If that recent exhibition of impressionist paintings seemed oddly familiar, or that ballet you just saw appears to keep coming back around, or that one classical musician looks like he’s hired nonstop, it’s not your imagination. It’s a function of that exclusive control, of the same artists, the same works, the same ideas being circulated (“shared”?) by the same gatekeepers over and over and over again. “Far from becoming less elitist, ever-more-popular museums have become vehicles for the mass-marketing of elite tastes and practices,” wrote Fraser in Artforum in 2005. Which is why certain names you wouldn’t think would cross over — from contemporary artist Jeff Koons to art-house filmmaker Terrence Malick — are more widely known than others. According to The New York Times in 2018, only two of the top 10 all-white art museum chairs in the country are women. And almost half of the 500-plus people on the boards of the 10 most popular American museums have become rich off the finance industry, while many others owe their wealth to oil and gas; the small group that is responsible for exploiting the world is the same group that is responsible for its enlightenment. They determine which pieces of art are bought, how they are curated, and how they are disseminated — theirs are the tastes and practices we are sharing.
With this “increasingly monopolized market and increasing parochialism,” German artist Hito Steyerl explained last year, “a sense of international perspective gets lost, which is a wider sign of rampant isolationism.” And this doesn’t just apply to high arts, but “low” arts as well; movies, music, television, theater, books have all been corporatized to the extreme, with huge amounts of money going to a few while the majority lose out. This is how you get a never-ending Marvel Cinematic Universe, but Leslie Harris — the first African American woman to win a Dramatic Feature Competition special jury prize at Sundance for writing, directing, and producing her 1993 film Just Another Girl on the I.R.T. — still can’t get a second feature off the ground.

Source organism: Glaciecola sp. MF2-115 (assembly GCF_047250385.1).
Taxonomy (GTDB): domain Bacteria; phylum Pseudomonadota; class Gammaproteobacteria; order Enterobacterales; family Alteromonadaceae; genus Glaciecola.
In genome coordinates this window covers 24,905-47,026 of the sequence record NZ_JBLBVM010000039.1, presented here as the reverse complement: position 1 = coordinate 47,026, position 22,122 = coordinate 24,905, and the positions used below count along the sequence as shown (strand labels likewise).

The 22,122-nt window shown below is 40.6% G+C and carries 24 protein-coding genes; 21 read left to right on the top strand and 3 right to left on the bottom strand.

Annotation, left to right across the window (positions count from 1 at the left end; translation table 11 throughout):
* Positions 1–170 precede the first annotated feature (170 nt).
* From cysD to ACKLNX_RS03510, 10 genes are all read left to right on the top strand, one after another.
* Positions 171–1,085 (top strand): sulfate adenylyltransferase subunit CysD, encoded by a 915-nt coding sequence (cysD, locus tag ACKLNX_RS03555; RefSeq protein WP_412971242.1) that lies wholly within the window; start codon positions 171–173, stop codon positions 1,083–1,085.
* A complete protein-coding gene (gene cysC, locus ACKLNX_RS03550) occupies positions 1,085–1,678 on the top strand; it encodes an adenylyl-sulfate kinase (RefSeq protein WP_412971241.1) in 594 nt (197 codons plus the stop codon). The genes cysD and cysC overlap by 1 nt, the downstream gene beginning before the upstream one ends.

While public funding for the arts has plummeted since the ’80s, however, the web has increasingly encouraged public sharing of its consumption on social media. Online, we look more traveled, more cultured, more inclusive than ever before. And it’s difficult to argue that wider access to art, that our increasing proximity to foreign cultures, could be wrong. But if you look closer, you notice that all this connectivity is largely superficial — it is heavily prescribed and strongly overlaps. The latter-day bourgeoisie all travel to Portugal at the same time, all visit the same Marina Abramovic exhibit, all watch the same Agnes Varda films, attend the same Phoenix tour. They clamor less to immerse themselves than to record and reproduce everything they have experienced, their distraction expressed by the ever-growing collection of imagery memorializing all the different experiences they’ve had — the same kind of different as everyone else’s.